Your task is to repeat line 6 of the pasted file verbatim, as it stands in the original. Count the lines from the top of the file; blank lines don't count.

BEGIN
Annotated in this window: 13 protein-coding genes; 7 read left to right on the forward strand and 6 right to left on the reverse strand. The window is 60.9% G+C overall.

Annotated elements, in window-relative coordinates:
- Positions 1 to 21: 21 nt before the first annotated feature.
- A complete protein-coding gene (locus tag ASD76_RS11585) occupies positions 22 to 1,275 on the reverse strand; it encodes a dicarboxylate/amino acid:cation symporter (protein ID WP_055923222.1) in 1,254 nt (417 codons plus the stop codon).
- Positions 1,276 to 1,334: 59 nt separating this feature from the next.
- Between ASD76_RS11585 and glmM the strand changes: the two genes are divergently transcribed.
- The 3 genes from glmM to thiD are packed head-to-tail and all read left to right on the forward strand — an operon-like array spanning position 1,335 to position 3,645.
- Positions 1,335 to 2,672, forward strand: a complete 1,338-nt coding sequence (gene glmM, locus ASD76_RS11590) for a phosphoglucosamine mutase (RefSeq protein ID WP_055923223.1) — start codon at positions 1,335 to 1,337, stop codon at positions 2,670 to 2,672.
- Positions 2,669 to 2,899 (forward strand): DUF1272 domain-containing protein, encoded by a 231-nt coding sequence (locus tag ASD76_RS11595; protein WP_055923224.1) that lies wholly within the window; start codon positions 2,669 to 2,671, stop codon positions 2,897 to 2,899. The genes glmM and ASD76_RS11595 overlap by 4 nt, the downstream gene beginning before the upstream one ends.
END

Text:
- Between ASD76_RS11585 and glmM the strand changes: the two genes are divergently transcribed.